The Hummer, the civilian version of the Humvee military transport, once favored by California governor Arnold Schwarzenegger and the Moscow rich, will no longer roam the roads, as General Motors will end production of the model.
Chinese firm Sichuan Tengzhong Heavy Industrial Machines pulled the plug on an earlier agreement to buy the brand, having failed to gain clearance from Chinese regulators.
As a symbol of conspicuous consumption, or of a lack of regard for the environment, the Hummer makes its owners look distinctly out of touch with the current public mood.
Large gas-guzzlers are increasingly being shunned by frugal, environmentally aware, or simply fashion conscious drivers eager to downsize their modes of transport.
The Hummer is arguably the most aggressive looking vehicle there is, and no wonder given that the original H1, launched 18 years ago, was based on the US Humvee military vehicle.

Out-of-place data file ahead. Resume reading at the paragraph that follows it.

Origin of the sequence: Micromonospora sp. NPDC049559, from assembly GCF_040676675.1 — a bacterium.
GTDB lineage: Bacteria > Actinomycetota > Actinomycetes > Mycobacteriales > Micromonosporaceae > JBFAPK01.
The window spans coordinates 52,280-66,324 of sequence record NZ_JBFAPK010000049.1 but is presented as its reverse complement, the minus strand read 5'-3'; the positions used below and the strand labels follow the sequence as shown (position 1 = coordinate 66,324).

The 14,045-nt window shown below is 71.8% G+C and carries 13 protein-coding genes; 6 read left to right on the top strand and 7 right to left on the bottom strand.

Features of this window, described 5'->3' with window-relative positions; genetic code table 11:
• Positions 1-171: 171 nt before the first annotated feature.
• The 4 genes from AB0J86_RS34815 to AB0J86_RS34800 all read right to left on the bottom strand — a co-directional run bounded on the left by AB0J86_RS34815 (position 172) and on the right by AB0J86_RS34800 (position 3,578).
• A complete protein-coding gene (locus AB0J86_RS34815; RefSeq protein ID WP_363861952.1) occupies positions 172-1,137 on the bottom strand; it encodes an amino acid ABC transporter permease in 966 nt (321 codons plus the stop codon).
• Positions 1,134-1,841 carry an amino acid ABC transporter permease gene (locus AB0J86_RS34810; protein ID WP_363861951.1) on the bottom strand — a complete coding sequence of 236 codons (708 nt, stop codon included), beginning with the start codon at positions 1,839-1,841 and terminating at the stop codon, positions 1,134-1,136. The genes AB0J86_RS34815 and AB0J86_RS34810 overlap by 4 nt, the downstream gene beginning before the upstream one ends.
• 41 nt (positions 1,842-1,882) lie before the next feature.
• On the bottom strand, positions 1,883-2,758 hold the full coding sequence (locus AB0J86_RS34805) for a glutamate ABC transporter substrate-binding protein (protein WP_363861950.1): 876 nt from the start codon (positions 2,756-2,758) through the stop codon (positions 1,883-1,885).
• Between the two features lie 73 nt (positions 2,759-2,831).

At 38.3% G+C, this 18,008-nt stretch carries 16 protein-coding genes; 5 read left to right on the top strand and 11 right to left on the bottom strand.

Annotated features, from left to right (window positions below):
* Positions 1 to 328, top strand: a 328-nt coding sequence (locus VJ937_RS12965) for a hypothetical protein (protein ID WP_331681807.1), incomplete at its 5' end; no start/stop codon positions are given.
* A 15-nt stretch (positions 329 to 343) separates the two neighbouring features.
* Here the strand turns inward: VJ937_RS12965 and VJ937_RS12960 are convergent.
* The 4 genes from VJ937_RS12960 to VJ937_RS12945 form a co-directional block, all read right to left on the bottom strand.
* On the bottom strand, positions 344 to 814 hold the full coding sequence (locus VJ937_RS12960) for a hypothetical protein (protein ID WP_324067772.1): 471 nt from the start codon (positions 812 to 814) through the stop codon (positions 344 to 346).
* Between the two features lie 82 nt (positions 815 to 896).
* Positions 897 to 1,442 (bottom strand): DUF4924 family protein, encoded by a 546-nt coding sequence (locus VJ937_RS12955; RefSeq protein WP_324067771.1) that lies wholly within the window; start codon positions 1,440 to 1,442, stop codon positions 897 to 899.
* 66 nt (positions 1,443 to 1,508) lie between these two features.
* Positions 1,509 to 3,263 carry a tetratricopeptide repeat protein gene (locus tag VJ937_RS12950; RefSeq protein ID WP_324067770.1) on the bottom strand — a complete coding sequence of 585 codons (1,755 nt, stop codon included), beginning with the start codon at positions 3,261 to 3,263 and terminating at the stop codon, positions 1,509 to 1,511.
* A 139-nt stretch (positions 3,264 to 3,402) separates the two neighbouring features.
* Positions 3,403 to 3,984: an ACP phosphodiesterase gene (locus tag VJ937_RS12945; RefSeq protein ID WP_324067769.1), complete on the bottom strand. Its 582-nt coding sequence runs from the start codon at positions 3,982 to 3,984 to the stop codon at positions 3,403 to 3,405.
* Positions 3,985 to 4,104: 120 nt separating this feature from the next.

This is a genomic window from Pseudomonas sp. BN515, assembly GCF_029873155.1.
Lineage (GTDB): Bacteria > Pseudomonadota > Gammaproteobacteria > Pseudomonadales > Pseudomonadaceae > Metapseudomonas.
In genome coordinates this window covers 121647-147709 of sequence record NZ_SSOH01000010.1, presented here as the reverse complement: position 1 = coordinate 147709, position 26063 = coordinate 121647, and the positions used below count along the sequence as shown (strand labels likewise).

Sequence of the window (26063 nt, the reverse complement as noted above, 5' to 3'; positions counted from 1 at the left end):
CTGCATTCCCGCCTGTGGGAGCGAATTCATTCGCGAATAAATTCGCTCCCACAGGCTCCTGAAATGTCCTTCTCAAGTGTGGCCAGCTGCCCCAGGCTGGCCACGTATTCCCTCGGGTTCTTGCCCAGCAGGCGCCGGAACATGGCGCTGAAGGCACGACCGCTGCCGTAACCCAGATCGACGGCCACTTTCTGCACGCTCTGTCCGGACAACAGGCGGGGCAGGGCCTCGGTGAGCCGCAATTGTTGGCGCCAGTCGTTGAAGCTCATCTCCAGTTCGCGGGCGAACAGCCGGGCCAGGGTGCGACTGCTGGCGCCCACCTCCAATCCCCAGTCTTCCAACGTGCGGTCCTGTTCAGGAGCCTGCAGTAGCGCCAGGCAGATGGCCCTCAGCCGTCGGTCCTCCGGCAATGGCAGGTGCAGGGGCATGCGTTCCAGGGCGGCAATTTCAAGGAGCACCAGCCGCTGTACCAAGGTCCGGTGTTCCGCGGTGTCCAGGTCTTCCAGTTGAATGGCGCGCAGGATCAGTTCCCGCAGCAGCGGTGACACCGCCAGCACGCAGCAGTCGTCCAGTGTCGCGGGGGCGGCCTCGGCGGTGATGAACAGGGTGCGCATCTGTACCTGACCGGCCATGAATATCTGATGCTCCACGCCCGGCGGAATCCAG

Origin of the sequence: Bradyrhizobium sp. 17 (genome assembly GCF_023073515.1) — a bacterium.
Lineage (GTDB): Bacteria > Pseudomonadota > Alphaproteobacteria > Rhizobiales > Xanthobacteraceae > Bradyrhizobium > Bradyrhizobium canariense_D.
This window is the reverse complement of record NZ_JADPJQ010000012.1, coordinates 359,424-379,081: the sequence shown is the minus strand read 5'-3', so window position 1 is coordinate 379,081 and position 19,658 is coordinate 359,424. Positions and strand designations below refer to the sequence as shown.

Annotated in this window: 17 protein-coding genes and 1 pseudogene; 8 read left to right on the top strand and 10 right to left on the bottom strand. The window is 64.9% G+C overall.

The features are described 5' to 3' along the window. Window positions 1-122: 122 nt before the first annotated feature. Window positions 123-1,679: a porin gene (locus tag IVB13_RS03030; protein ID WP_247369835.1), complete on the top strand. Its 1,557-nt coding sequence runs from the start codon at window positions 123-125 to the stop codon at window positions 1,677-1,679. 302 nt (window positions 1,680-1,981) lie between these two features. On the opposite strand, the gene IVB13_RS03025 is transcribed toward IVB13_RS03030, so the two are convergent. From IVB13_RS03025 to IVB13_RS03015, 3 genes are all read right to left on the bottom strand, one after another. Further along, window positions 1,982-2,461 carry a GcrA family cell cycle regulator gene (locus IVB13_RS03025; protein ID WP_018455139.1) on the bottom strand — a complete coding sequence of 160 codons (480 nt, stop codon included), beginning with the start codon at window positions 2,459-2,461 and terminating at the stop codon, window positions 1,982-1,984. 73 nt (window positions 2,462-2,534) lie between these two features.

Later versions were less macho, but only marginally so. Its butch looks were key to the brand's image.
But as Hummer production seems destined to end it is also clear that the truck will be missed by its loyal crowd of fans.
Indeed, there are still people out there who are convinced the vehicle has a future and that a market remains for it.
And GM is still eager to hear from anyone who wants to buy the brand.
"In the early phases of the wind-down, we'll entertain offers and determine their viability," says GM spokesman Nick Richards.